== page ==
Lost Highway is the tenth studio album by American rock band Bon Jovi. Produced by John Shanks and Dann Huff, the album was recorded at Black Bird Studios, Nashville and NGR Recording, Hollywood. The album influences the band's rock sound with that of country music following the success of a country version of the band's 2006 single "Who Says You Can't Go Home", a duet with Jennifer Nettles, which reached No. 1 on the U.S. country chart in May 2006. Following the success had with the duet version of "Who Says You Can't Go Home", there are two songs on the album produced in collaboration with other artists, namely "We Got It Going On" featuring Big & Rich and the single "Till We Ain't Strangers Anymore" featuring LeAnn Rimes.
The four-part, four-hour documentary travels the Lost Highway and uncovers the story of country music on a journey to the heart of America and the music that has come to define it. From the makers of the award-winning series Dancing in the Street and Walk On By comes another major heritage music series charting the history of American country music in the words of its greatest performers, producers, musicians and songwriters.
Five years after the critical and commercial disappointment of Twin Peaks: Fire Walk With Me, director David Lynch returned to the big screen with this cryptic thriller about confused identities and erotic obsession. Fred (Bill Pullman) is an avant-garde jazz saxophonist who shares a luxurious but fashionably barren house with his wife Renee (Patricia Arquette). Fred suspects that Renee may be unfaithful to him, but realizes he has bigger things to worry about when a series of videotapes appear at his door that prove someone is watching his home from the outside and inside. When Renee is found murdered, Fred finds himself behind bars, but one morning Fred is no longer in his cell. He has seemingly been transformed into Pete Drayton (Balthazar Getty), a young auto mechanic who foolishly allowed himself to get involved with the wife of gangster Dick Laurent (Robert Loggia), a luscious blonde named Alice who looks exactly like Renee.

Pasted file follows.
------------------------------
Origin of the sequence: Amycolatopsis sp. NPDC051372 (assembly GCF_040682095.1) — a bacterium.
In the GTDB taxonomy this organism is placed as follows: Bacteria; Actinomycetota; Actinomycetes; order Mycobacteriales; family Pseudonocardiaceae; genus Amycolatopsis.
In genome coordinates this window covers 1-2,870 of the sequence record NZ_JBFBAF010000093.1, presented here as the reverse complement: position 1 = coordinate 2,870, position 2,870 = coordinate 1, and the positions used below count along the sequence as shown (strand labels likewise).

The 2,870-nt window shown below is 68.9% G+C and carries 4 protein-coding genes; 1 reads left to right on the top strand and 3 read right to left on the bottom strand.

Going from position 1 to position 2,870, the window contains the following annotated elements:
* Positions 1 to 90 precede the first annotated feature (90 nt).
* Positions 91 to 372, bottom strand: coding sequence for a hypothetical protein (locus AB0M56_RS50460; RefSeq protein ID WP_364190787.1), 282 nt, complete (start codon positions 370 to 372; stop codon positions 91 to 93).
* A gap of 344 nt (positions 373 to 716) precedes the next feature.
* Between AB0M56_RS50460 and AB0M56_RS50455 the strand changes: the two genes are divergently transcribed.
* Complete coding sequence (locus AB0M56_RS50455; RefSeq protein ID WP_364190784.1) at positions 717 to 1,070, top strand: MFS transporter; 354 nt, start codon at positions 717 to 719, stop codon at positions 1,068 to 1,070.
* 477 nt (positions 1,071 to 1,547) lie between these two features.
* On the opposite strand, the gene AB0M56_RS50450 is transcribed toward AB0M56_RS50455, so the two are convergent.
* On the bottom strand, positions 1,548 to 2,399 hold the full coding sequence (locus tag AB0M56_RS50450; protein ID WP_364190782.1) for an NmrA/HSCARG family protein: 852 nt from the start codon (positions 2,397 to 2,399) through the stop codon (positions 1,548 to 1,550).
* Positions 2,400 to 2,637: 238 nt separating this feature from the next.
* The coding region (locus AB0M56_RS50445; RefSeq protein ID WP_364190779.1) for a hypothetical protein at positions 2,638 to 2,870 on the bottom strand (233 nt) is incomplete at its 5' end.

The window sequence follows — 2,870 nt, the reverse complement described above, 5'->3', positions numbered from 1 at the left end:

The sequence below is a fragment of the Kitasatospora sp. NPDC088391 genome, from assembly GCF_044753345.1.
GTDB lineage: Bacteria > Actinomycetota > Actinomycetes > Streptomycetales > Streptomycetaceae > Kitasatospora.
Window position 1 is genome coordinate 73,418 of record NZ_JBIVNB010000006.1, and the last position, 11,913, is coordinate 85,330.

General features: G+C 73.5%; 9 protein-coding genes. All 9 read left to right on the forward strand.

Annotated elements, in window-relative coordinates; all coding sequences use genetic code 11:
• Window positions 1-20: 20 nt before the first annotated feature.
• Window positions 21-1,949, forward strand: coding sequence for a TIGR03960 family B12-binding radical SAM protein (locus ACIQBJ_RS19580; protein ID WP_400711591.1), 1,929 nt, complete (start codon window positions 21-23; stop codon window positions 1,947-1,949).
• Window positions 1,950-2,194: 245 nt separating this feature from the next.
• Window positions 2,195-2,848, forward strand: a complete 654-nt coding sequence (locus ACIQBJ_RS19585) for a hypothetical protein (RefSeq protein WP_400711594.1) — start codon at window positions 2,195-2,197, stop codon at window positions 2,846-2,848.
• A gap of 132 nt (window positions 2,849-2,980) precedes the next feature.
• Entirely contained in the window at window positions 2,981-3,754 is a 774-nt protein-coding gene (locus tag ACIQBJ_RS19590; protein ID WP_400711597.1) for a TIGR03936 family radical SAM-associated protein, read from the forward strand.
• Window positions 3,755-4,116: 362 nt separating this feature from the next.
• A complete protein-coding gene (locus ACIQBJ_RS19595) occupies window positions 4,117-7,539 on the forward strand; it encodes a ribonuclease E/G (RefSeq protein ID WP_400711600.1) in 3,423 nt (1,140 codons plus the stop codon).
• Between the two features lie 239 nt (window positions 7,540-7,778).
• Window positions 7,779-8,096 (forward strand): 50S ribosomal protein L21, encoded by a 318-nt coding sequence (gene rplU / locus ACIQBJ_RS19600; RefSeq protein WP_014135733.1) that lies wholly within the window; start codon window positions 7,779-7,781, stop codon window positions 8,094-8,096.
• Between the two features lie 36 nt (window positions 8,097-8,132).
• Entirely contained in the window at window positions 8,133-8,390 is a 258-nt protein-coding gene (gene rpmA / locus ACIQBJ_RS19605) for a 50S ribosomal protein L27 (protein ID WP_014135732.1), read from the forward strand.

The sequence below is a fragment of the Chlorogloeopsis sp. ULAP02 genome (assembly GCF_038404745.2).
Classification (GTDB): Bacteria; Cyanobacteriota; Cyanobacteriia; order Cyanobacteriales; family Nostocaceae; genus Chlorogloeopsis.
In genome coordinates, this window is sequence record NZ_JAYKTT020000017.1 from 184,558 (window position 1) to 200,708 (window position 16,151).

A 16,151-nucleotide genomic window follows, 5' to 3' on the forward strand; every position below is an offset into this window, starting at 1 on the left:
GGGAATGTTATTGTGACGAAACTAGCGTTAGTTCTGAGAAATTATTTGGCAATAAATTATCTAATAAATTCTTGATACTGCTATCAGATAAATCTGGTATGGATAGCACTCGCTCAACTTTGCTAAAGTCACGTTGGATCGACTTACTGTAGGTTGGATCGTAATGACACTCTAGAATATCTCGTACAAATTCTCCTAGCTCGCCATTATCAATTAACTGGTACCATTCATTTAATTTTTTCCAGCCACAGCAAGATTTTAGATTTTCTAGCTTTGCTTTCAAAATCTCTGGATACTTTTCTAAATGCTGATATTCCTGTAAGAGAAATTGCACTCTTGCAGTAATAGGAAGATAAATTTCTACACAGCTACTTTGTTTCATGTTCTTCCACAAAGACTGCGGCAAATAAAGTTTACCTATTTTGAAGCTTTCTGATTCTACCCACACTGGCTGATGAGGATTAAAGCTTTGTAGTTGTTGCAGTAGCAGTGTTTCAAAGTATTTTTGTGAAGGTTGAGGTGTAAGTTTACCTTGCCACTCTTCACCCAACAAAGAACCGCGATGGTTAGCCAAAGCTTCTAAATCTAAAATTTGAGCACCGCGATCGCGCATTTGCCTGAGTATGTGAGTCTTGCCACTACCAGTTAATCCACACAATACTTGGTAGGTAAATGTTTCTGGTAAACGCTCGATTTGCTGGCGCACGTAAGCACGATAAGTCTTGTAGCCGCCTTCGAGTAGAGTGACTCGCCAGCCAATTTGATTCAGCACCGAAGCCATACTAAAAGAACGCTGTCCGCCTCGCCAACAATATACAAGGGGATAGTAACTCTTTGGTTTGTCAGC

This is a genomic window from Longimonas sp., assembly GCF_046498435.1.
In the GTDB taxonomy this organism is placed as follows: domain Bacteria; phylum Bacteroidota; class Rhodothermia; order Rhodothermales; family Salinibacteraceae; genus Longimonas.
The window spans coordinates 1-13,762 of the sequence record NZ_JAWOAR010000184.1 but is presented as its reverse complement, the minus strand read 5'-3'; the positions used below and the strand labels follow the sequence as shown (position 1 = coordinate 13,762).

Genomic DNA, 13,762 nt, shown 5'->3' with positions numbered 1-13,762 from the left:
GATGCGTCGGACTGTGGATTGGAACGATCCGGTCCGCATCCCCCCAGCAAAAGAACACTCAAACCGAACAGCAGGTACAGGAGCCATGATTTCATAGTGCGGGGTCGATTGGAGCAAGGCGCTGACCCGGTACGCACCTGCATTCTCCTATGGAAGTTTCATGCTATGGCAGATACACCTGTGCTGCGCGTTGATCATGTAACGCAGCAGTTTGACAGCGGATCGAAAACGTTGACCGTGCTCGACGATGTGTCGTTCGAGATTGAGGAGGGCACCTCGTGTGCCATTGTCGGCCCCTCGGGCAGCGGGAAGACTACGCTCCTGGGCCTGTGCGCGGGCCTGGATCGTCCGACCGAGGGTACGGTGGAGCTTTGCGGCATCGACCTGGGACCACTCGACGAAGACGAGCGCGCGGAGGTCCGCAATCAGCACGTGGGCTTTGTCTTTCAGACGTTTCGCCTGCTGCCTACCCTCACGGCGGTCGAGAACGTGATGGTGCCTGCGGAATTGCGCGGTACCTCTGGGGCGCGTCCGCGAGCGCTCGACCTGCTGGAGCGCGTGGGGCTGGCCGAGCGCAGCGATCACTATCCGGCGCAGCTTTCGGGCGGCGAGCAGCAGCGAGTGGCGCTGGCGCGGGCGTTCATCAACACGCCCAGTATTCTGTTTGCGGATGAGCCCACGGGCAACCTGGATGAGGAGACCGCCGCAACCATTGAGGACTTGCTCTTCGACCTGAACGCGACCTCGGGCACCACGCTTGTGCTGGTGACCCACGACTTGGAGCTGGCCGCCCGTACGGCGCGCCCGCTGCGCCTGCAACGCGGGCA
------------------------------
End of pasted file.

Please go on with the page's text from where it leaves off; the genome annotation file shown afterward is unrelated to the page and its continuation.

The soundtrack to David Lynch's brilliant Lost Highway highlights the evocative gothic nightmares of producer Trent Reznor, whose Nine Inch Nails contribute the single "The Perfect Drug". Along with material from longtime Lynch collaborator Angelo Badalamenti, the set also includes new music from the Smashing Pumpkins, Marilyn Manson and Lou Reed, who offers a taut cover of the Doc Pomus classic "This Magic Moment".
Lucinda Williams does anguish so well it’s easy to forget that Happy Woman Blues is not just the title of her 1980 album, but also the way she thinks of herself. That identity comes across full force in Little Honey, the follow-up to 2007’s heavily brooding West, where her melancholy voice seemed to creak with sadness. Here, a full-throated Williams revels in the rejuvenation of her engagement to her manager/co-producer Tom Overby, over whom she’s positively giddy on "Real Love." Her newfound bliss opens the floodgates to a musical revival, as well, since Little Honey, her ninth studio album, ranks as one of her most diverse, ranging from pounding rock ‘n’ roll (the raw sex of the title track) to the Hank Williams-ish country blues of "Well, Well, Well," to "Knowing"'s ‘60s soul. But some of the finest writing appears on "Plan to Marry," as thoughtful a meditation on love as any time-honored sonnet. Just when Williams seems to have run the gamut, she pulls out a Stones-y (via Louisiana) cover of AC/DC’s "It’s a Long Way to the Top" as the punctuation mark. It all makes for a rollicking ride with one of roots-rock's most unpredictable and passionate artists.